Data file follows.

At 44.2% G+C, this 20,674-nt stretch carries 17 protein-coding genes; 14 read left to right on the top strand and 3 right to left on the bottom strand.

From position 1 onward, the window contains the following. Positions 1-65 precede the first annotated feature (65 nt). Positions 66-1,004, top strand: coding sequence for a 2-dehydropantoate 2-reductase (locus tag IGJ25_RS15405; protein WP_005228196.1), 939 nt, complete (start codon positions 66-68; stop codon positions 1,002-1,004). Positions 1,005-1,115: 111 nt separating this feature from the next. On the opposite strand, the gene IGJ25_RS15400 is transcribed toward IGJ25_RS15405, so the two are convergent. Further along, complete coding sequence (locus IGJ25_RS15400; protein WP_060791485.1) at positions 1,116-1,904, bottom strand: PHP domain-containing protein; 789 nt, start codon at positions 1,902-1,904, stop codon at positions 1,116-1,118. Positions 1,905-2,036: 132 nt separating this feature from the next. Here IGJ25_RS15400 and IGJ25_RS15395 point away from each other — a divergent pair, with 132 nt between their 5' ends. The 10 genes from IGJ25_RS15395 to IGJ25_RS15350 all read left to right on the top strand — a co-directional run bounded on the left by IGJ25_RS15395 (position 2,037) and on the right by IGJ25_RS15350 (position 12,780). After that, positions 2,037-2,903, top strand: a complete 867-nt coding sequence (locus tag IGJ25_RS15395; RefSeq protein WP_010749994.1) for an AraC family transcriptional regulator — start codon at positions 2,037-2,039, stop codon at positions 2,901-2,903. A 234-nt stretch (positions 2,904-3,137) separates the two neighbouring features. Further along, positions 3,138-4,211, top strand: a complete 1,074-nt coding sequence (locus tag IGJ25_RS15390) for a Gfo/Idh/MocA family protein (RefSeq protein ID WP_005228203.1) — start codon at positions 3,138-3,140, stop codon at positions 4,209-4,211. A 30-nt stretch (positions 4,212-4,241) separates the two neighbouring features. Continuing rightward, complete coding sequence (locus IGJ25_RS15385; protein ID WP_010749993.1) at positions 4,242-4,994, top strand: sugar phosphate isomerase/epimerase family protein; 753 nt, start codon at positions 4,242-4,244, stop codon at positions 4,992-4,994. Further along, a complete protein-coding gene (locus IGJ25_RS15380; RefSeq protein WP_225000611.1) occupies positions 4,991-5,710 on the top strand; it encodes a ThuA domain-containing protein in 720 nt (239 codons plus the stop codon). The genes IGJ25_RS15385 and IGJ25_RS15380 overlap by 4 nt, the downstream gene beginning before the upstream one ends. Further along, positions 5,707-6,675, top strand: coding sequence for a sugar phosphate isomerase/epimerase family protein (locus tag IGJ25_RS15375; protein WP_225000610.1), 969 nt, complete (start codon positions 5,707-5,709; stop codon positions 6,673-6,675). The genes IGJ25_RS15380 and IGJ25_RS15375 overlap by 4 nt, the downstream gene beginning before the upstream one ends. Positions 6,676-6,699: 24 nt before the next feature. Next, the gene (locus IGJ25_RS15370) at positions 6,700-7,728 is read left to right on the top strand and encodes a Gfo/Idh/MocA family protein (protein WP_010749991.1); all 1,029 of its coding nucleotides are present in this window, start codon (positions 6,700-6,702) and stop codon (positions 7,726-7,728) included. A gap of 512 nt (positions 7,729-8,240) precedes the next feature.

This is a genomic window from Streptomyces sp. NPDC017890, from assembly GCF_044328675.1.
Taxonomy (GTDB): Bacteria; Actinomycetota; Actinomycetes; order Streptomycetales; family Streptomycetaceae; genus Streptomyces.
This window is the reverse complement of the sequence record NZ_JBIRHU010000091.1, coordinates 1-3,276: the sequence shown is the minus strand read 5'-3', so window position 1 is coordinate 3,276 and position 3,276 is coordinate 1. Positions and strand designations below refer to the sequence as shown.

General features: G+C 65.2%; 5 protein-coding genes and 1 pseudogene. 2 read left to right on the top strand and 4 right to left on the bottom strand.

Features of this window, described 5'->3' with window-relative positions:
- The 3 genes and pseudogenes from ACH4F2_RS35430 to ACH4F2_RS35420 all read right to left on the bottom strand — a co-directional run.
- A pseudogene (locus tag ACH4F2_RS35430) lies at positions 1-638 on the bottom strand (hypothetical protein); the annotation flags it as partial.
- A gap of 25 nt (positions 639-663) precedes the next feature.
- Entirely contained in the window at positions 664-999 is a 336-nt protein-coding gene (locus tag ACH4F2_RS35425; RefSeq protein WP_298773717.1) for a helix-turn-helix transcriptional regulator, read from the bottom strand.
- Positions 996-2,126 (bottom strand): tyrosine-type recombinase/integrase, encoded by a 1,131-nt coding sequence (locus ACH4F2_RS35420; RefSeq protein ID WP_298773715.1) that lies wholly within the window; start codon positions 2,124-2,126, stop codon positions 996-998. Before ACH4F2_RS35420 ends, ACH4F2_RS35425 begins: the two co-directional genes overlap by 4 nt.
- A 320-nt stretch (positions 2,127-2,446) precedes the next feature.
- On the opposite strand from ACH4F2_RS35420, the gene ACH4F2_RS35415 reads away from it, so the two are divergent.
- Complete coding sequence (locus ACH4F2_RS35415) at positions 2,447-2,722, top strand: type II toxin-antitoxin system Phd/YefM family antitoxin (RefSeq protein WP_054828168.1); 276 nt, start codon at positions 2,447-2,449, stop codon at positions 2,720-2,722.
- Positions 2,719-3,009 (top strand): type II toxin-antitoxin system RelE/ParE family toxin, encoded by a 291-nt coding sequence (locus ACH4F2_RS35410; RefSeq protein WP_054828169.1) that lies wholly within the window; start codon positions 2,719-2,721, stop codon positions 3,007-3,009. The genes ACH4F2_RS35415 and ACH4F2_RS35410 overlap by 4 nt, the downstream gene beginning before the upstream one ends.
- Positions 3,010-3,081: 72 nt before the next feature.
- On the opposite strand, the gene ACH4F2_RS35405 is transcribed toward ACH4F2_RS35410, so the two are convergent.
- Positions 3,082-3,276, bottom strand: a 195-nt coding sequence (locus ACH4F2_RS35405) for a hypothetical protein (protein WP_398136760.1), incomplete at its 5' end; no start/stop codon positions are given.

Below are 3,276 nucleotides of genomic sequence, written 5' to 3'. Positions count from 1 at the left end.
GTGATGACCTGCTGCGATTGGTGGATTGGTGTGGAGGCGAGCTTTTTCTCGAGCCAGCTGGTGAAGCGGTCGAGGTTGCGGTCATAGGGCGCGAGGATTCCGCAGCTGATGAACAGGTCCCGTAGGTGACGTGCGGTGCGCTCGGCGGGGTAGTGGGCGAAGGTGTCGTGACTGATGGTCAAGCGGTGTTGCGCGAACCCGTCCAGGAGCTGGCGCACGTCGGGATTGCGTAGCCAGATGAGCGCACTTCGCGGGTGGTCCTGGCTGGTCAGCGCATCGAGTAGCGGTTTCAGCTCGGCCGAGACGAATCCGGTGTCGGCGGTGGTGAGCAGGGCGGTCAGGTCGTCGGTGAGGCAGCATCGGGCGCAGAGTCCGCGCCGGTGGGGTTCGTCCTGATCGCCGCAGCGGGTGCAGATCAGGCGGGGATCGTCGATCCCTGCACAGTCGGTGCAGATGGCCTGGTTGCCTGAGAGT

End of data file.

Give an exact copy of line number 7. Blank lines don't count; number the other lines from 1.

Features of this window, described 5'->3' with window-relative positions: